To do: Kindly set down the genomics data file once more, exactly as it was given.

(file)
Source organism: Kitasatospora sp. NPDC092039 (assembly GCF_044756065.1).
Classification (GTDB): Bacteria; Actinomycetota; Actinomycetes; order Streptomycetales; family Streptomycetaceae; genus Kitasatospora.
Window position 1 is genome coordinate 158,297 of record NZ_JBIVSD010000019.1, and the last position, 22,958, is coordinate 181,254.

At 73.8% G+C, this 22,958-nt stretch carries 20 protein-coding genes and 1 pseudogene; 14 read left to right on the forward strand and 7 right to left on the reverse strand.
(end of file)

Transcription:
Source organism: Kitasatospora sp. NPDC092039 (assembly GCF_044756065.1).
Classification (GTDB): Bacteria; Actinomycetota; Actinomycetes; order Streptomycetales; family Streptomycetaceae; genus Kitasatospora.
Window position 1 is genome coordinate 158,297 of record NZ_JBIVSD010000019.1, and the last position, 22,958, is coordinate 181,254.

At 73.8% G+C, this 22,958-nt stretch carries 20 protein-coding genes and 1 pseudogene; 14 read left to right on the forward strand and 7 right to left on the reverse strand.